Black Sheep Hotels boss Sanjay Narang has unveiled the latest ventures in its £20million investment in the Highland hospitality sector and predicted the area’s popularity will stretch beyond a summer staycation surge.
The company yesterday opened a new pop-up restaurant in Fort William and is about to launch a bake house café, on the road to Skye, building on its portfolio of three boutique country hotels and another eating place, in Inverness.
More than 80 jobs have been created over the past three years by the group, which is also adding a spa to its flagship Whispering Pine Lodge hotel, on the shores of Loch Lochy, as well as six self-catering cabins there and another two at the iconic Cluanie Inn, at Glenmoriston.
The firm said it had already welcomed more than 1,250 guests to its hotels and restaurants since Covid-19 lockdown measures started to ease at the end of April.
Indian entrepreneur Mr Narang famously decided to go into business in the Highlands after falling for the area, but being less than impressed by the standards of hospitality he and his sister encountered, during a holiday visit in 2018.
He said: “Everyone at Black Sheep Hotels is optimistic about the season and looking forward to welcoming guests back to the Highlands.
“Whilst there is no doubt that the hospitality industry has been badly hit by the pandemic, I firmly believe that the Highlands offers the perfect destination for people seeking a well-earned break and escape after lockdown.
“We anticipate a surge in demand in tourism, especially from within the UK at the start of the season and we think that this popularity is set to stay.”
Mr Narang continued: “We pride ourselves on offering excellent customer service and luxury accommodation and our £20 million investment and expansion of our portfolio reflects both the market opportunities we predict as well as our commitment to the Highland economy and creating sustainable employment.”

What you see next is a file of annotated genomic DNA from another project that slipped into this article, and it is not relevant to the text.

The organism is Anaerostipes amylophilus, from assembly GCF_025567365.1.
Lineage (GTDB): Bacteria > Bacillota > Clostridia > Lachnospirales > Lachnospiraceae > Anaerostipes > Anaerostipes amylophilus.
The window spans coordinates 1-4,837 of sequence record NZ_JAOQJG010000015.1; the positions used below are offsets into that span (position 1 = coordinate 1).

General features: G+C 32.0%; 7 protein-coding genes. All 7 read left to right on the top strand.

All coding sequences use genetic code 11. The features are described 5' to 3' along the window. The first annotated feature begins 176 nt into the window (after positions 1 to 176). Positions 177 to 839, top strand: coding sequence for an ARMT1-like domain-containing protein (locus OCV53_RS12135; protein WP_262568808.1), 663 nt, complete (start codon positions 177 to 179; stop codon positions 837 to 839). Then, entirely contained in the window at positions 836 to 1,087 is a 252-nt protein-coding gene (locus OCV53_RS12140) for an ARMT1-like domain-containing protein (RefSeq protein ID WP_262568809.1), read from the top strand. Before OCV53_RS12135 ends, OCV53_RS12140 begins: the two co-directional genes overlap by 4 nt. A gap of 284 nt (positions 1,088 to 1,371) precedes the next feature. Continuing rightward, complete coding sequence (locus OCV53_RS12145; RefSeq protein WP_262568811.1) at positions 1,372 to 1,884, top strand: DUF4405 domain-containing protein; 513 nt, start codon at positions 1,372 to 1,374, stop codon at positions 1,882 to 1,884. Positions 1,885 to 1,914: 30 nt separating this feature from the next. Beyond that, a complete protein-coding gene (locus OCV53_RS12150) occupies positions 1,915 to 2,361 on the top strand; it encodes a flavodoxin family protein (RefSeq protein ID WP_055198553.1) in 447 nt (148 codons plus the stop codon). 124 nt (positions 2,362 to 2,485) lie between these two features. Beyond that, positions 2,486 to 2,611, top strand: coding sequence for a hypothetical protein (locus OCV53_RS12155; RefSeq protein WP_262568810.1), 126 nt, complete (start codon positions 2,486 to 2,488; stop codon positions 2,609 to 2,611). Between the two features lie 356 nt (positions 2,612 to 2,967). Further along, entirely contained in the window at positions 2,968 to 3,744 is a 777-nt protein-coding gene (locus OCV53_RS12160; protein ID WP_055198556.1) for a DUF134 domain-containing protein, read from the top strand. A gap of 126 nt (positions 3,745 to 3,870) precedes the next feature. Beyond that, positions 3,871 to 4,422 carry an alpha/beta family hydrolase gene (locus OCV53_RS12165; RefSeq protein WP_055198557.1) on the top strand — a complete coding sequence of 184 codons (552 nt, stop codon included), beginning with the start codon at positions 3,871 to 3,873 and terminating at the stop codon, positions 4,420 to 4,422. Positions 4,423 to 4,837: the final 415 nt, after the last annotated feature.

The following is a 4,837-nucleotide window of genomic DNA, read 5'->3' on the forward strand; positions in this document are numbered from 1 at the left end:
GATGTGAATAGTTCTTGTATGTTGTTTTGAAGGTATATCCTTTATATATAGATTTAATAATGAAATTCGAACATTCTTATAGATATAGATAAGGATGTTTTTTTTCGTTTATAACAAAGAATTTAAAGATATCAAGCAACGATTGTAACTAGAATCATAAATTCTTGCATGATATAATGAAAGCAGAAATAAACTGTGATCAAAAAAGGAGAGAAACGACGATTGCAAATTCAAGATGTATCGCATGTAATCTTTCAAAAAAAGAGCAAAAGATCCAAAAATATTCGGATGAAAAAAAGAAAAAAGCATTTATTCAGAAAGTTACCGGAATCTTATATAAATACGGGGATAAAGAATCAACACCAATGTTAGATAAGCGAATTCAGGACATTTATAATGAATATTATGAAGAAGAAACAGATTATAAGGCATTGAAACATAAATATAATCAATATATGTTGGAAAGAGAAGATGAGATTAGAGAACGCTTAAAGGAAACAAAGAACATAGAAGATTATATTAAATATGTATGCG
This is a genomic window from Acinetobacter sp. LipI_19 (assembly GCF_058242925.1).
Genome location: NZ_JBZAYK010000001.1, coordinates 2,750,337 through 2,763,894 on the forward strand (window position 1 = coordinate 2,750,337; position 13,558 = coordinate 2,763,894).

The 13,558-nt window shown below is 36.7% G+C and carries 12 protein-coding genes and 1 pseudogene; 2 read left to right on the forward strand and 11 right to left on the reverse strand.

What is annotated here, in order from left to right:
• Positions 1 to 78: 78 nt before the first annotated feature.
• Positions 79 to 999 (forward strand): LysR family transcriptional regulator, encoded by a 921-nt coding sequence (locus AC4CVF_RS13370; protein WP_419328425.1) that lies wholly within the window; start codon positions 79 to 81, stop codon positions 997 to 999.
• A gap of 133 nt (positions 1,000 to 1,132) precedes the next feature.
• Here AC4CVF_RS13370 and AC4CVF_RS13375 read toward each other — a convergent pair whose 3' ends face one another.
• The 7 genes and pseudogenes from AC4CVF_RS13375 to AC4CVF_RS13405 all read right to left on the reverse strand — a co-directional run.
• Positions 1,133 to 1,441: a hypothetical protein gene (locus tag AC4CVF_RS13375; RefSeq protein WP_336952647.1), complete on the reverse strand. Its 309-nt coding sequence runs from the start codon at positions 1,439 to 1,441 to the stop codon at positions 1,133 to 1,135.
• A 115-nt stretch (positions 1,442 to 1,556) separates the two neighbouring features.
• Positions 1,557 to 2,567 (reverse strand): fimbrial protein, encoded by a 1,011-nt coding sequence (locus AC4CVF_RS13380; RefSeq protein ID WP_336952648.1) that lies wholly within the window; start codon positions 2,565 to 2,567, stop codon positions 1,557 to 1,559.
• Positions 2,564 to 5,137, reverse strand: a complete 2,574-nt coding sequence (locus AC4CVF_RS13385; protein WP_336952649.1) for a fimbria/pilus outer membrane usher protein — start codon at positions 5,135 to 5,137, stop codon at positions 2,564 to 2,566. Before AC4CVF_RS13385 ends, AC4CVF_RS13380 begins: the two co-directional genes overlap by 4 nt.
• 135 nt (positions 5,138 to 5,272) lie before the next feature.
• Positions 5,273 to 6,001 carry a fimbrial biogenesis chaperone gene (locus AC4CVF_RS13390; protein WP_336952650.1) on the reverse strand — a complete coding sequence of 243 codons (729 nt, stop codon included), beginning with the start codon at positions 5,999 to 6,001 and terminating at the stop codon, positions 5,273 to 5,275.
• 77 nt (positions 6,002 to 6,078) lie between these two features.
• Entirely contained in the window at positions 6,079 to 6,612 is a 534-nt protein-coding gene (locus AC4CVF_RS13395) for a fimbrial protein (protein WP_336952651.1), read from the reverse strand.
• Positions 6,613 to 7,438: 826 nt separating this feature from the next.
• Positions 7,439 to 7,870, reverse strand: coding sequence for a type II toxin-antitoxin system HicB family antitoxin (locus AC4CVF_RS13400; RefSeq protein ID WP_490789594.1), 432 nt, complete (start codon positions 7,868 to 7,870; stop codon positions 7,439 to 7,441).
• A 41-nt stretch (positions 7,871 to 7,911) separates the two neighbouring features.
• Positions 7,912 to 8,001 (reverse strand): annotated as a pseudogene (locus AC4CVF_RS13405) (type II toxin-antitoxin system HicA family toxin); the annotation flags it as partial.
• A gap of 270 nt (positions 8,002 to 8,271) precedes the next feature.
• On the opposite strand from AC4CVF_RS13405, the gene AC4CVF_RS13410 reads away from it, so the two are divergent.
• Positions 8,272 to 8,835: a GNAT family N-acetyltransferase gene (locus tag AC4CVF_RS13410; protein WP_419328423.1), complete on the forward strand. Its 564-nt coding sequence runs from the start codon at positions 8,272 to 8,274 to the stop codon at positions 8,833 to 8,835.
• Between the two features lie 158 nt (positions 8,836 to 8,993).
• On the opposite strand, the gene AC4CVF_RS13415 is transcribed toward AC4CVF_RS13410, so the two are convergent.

Yesterday’s launch of Tiger on the Wall, on Fort William’s High Street, selling Indian and Oriental street food-style dishes, followed the opening of a restaurant with the same name in the Highland capital last year.
Ravi Rawat, operations director of Black Sheep Management Services, said it will be run as a “pop-up” venture until the company is able to demolish the building and build a bigger eating place on the site, opposite the Highland Cinema.
The new Landour Bake House, due to open in the coming weeks, was built during lockdown, opposite the Cluanie Inn, and will serve homemade cakes, pastries and sandwiches with Sottish and Indian flavours.
Black Sheep’s first Highland opening, in 2019, was the 13-bedroom Rokeby Manor, near Invergarry, a Victorian country house built in 1840 and formerly known as Craigard Guest House. It was followed by the 18-room Cluanie Inn, in Glen Shiel, then Whispering Pine Lodge, which used to be known as Letterfinlay Lodge and has 25 bedrooms.
The company is said to have spent around £3m buying the hotels and a further £9m refurbishing and upgrading them to five-star standards.
The addition of the self-catering cabins will add 19 bedroom to the total the firm offers.
Mr Rawat added that the company planned to acquire more properties once the “stability and quality” of its latest ventures are stablished.